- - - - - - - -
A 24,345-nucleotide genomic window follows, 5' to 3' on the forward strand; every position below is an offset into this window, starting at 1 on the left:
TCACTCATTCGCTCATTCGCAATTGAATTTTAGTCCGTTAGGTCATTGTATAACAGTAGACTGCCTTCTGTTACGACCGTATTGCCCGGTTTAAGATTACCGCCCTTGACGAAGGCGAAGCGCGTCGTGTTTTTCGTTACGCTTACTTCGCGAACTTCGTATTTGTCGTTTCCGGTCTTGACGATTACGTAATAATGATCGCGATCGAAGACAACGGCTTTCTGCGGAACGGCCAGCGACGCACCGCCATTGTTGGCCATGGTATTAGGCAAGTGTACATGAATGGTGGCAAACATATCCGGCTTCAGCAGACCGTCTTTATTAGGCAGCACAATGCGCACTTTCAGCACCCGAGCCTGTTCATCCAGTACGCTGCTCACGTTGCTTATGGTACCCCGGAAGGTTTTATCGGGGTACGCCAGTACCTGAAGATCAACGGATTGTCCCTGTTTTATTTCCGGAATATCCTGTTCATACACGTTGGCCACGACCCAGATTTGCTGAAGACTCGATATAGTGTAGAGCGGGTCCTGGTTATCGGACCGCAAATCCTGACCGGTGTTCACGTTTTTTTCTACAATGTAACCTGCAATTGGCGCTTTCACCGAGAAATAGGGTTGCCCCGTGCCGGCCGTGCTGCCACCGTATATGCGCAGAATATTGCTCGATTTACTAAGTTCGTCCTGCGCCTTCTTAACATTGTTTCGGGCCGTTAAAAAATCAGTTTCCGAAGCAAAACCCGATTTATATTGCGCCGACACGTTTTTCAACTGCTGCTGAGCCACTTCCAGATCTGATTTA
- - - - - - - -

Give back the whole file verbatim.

A 24,345-nucleotide genomic window follows, 5' to 3' on the forward strand; every position below is an offset into this window, starting at 1 on the left:
TCACTCATTCGCTCATTCGCAATTGAATTTTAGTCCGTTAGGTCATTGTATAACAGTAGACTGCCTTCTGTTACGACCGTATTGCCCGGTTTAAGATTACCGCCCTTGACGAAGGCGAAGCGCGTCGTGTTTTTCGTTACGCTTACTTCGCGAACTTCGTATTTGTCGTTTCCGGTCTTGACGATTACGTAATAATGATCGCGATCGAAGACAACGGCTTTCTGCGGAACGGCCAGCGACGCACCGCCATTGTTGGCCATGGTATTAGGCAAGTGTACATGAATGGTGGCAAACATATCCGGCTTCAGCAGACCGTCTTTATTAGGCAGCACAATGCGCACTTTCAGCACCCGAGCCTGTTCATCCAGTACGCTGCTCACGTTGCTTATGGTACCCCGGAAGGTTTTATCGGGGTACGCCAGTACCTGAAGATCAACGGATTGTCCCTGTTTTATTTCCGGAATATCCTGTTCATACACGTTGGCCACGACCCAGATTTGCTGAAGACTCGATATAGTGTAGAGCGGGTCCTGGTTATCGGACCGCAAATCCTGACCGGTGTTCACGTTTTTTTCTACAATGTAACCTGCAATTGGCGCTTTCACCGAGAAATAGGGTTGCCCCGTGCCGGCCGTGCTGCCACCGTATATGCGCAGAATATTGCTCGATTTACTAAGTTCGTCCTGCGCCTTCTTAACATTGTTTCGGGCCGTTAAAAAATCAGTTTCCGAAGCAAAACCCGATTTATATTGCGCCGACACGTTTTTCAACTGCTGCTGAGCCACTTCCAGATCTGATTTA